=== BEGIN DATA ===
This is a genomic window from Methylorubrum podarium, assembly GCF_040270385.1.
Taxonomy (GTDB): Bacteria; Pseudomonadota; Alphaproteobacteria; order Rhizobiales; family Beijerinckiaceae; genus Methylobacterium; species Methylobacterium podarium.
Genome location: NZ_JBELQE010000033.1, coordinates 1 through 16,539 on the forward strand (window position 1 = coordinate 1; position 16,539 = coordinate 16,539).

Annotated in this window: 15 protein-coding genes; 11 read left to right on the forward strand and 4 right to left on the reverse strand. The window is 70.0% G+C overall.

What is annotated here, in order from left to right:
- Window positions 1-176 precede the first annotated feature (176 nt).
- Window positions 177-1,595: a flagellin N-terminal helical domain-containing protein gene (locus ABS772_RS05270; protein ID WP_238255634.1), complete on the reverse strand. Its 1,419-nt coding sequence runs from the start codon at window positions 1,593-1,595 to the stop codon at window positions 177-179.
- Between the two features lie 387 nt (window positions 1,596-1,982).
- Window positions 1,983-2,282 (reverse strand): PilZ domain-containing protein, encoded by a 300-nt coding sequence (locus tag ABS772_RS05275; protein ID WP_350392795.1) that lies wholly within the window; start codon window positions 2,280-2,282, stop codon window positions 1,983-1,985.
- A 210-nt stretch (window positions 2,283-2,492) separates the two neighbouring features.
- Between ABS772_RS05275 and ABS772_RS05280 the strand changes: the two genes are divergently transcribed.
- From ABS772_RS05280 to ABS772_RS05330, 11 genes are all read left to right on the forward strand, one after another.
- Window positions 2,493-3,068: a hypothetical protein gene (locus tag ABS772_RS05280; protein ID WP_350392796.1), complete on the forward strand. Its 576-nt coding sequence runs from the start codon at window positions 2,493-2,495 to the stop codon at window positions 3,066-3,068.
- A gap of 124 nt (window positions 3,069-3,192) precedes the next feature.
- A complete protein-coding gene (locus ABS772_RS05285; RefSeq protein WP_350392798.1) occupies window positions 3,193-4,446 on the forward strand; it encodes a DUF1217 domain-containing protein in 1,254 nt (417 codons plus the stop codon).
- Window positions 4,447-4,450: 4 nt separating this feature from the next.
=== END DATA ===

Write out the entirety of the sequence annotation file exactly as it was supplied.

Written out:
This is a genomic window from Methylorubrum podarium, assembly GCF_040270385.1.
Taxonomy (GTDB): Bacteria; Pseudomonadota; Alphaproteobacteria; order Rhizobiales; family Beijerinckiaceae; genus Methylobacterium; species Methylobacterium podarium.
Genome location: NZ_JBELQE010000033.1, coordinates 1 through 16,539 on the forward strand (window position 1 = coordinate 1; position 16,539 = coordinate 16,539).

Annotated in this window: 15 protein-coding genes; 11 read left to right on the forward strand and 4 right to left on the reverse strand. The window is 70.0% G+C overall.

What is annotated here, in order from left to right:
- Window positions 1-176 precede the first annotated feature (176 nt).
- Window positions 177-1,595: a flagellin N-terminal helical domain-containing protein gene (locus ABS772_RS05270; protein ID WP_238255634.1), complete on the reverse strand. Its 1,419-nt coding sequence runs from the start codon at window positions 1,593-1,595 to the stop codon at window positions 177-179.
- Between the two features lie 387 nt (window positions 1,596-1,982).
- Window positions 1,983-2,282 (reverse strand): PilZ domain-containing protein, encoded by a 300-nt coding sequence (locus tag ABS772_RS05275; protein ID WP_350392795.1) that lies wholly within the window; start codon window positions 2,280-2,282, stop codon window positions 1,983-1,985.
- A 210-nt stretch (window positions 2,283-2,492) separates the two neighbouring features.
- Between ABS772_RS05275 and ABS772_RS05280 the strand changes: the two genes are divergently transcribed.
- From ABS772_RS05280 to ABS772_RS05330, 11 genes are all read left to right on the forward strand, one after another.
- Window positions 2,493-3,068: a hypothetical protein gene (locus tag ABS772_RS05280; protein ID WP_350392796.1), complete on the forward strand. Its 576-nt coding sequence runs from the start codon at window positions 2,493-2,495 to the stop codon at window positions 3,066-3,068.
- A gap of 124 nt (window positions 3,069-3,192) precedes the next feature.
- A complete protein-coding gene (locus ABS772_RS05285; RefSeq protein WP_350392798.1) occupies window positions 3,193-4,446 on the forward strand; it encodes a DUF1217 domain-containing protein in 1,254 nt (417 codons plus the stop codon).
- Window positions 4,447-4,450: 4 nt separating this feature from the next.